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Hungarian National Gallery - Budapest
Address: 1014, Budapest Szent Gy├Ârgy t├ęr 2.
Phone number: (1) 201-9082
Opening hours: Tue-Sun 10-18
The Hungarian National Gallery, Hungary's largest exhibited collection of fine art, is located in the Buda Palace, buildings A, B, C and D. continue
Permanent exhibitions
The ground-floor exhibition of wooden sculptures and panel paintings from the Late Middle Ages continues on the first floor, in the former throne room of the palace, and in two connecting rooms. Here a total of fifteen mostly complete winged altarpieces are on display, along with numerous altarpiece fragments. The majority of the works of art on show here are from the early 16th century. In terms of the number of complete altarpieces and their artistic quality, this assemblage is one of the most important of its kind in Europe.

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The 20th century permanent exhibition dealing with the most important artists and aspirations until the end of the Second World War is located on the recently renovated second-floor of the museum. The time period we concentrate on is 1896 to 1945, with 150 paintings, 30 statues and 200 coins. continue
Our exhibition, presenting 19th-century art, surveys the work of almost 100 years, beginning in the late 18th century. Here we can see almost all the important works from the time of National Romanticism that have for generations determined the national visual memory. Including such major emblematic works of historical painting as The Women of Eger, The Mourning of L├íszl├│ Hunyadi and The Christening of Vajk, the most significant historical paintings by Viktor Madar├ísz, M├│r Than, S├índor Liezen-Mayer, Bertalan Sz├ękely, and Gyula Bencz├║r fill two impressive rooms on the first floor.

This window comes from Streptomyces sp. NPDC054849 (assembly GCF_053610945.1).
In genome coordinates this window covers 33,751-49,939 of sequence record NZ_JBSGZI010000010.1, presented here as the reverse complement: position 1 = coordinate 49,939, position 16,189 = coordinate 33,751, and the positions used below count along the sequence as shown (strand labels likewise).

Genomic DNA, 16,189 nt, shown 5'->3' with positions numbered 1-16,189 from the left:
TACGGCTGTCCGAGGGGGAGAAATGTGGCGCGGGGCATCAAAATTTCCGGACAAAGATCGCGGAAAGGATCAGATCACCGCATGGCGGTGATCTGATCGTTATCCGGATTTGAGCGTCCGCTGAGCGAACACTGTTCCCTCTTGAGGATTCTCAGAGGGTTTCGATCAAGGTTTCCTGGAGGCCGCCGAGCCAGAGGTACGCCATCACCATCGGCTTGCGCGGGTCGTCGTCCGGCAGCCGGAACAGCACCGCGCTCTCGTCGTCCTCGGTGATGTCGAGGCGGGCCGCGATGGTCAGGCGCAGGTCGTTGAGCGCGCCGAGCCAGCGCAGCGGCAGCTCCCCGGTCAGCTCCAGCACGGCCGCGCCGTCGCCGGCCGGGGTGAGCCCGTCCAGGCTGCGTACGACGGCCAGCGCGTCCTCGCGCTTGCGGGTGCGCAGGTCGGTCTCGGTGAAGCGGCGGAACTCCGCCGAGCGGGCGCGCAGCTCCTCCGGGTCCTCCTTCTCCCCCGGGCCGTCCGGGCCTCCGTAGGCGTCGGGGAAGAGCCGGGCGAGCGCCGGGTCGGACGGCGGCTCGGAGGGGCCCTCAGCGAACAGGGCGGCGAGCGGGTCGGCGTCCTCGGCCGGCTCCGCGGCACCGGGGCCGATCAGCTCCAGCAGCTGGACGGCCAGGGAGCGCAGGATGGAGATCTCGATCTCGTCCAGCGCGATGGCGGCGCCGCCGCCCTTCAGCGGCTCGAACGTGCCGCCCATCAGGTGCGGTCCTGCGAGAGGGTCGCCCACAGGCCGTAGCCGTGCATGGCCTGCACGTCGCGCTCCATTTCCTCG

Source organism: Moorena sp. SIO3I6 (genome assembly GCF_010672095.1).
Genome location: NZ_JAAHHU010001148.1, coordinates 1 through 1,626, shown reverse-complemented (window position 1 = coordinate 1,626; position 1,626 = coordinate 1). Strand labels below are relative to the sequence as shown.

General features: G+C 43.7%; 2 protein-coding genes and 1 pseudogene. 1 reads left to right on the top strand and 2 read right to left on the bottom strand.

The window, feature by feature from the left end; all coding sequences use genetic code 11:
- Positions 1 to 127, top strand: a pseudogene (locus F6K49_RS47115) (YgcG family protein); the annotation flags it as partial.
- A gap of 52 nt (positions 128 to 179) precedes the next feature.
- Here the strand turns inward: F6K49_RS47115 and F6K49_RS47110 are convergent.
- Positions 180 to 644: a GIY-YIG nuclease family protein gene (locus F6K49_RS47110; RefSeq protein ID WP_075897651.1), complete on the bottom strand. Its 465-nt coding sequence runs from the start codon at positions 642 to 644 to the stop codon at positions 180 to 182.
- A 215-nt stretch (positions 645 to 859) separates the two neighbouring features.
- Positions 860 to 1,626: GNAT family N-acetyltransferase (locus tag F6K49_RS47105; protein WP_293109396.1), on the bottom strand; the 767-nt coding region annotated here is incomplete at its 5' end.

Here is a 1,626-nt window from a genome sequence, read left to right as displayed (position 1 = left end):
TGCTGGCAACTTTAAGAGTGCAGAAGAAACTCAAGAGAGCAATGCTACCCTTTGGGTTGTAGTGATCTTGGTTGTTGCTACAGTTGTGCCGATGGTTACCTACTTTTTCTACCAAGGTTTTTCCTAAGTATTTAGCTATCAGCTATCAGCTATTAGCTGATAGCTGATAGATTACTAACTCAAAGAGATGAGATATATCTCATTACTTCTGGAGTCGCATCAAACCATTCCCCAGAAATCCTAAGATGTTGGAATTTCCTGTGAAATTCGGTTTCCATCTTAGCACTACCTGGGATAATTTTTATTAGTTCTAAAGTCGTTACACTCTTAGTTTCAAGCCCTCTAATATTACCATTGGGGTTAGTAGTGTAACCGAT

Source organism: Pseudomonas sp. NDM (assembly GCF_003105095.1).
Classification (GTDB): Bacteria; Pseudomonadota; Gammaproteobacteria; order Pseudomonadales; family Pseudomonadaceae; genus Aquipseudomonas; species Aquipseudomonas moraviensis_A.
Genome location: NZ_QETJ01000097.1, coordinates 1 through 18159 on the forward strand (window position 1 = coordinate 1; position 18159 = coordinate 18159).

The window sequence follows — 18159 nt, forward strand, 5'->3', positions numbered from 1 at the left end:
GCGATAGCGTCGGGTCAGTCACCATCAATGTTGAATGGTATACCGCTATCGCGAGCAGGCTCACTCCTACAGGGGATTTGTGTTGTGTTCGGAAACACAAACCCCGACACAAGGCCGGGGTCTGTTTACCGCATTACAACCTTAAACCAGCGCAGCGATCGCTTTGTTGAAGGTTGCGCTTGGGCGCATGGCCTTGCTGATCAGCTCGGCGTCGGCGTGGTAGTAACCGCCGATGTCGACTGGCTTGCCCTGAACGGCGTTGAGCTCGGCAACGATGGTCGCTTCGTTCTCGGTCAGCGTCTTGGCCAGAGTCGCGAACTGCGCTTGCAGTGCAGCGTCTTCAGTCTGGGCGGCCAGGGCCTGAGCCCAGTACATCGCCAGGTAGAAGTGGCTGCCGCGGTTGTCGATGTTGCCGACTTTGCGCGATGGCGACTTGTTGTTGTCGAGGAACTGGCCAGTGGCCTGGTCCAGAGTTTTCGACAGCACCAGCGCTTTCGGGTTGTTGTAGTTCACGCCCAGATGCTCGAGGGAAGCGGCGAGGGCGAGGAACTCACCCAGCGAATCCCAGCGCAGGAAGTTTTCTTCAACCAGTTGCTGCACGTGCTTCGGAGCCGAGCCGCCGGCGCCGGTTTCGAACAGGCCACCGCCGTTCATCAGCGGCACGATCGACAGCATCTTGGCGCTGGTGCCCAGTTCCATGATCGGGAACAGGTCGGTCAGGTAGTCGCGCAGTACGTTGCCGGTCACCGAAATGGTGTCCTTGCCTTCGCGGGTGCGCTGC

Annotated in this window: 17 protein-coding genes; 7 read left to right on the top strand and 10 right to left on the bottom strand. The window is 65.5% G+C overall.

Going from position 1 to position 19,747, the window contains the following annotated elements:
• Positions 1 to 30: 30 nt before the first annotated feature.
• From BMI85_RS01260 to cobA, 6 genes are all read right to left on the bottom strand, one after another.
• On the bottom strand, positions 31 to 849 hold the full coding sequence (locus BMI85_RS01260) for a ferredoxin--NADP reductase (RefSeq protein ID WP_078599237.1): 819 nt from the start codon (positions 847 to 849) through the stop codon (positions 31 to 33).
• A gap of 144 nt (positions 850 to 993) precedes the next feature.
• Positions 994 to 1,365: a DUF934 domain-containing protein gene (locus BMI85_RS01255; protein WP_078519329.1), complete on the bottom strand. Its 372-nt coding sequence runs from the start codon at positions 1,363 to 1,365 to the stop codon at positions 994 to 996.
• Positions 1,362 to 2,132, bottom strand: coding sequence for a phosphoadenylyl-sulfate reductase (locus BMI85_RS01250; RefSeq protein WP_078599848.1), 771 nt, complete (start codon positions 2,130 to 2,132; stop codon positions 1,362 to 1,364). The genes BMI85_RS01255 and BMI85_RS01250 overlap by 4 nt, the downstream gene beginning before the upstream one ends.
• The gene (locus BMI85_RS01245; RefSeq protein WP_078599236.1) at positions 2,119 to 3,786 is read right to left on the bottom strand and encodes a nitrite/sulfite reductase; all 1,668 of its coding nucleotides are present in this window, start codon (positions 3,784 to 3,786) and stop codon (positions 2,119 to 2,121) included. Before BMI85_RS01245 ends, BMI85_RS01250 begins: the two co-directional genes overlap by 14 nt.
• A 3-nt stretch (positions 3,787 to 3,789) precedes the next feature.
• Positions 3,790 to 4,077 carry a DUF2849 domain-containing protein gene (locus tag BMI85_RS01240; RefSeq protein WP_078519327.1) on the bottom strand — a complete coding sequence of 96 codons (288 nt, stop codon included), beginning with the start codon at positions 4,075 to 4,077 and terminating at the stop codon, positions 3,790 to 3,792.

In the adjacent rooms the visitor can see landscapes by K├íroly Mark├│ as well as major works by J├│zsef Borsos, Mikl├│s Barab├ís, Mih├íly Zichy, Gyula Bencz├║r, and Bertalan Sz├ękely. A separate room presents the work of the greatest renewers of 19th-century Hungarian art: P├íl Szinyei-Merse, Mih├íly Munk├ícsy and L├íszl├│ Pa├íl. The one-time ballroom of the palace displays works of Naturalist and early plein-air painting that in many instances paved the way to Modernism. Works by L├íszl├│ Medny├ínszky, G├ęza M├ęsz├Âly, Lajos De├ík-├ëbner, Simon Holl├│sy, and Istv├ín Cs├│k form the backbone of this unit.

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The exhibition, opened in 2002, surveys the most important trends in the fine arts in Hungary from the generation that founded the Nagybánya artists' colony in the 1890s (Simon Hollósy, Károly Ferenczy) to the mid-1940s. In line with a new method of arrangement, works are not displayed in strict chronological order; each room is an independent unit in its own right.

The work of the most important artists (J├│zsef Rippl-R├│nai, Tivadar Csontv├íry Kosztka, Ferenc Medgyessy, R├│bert Ber├ęny, Gyula Derkovits) and groups of artists (the Eight, the Activists, the Rome School, the Gresham Circle) is presented by a continually altering selection of paintings.

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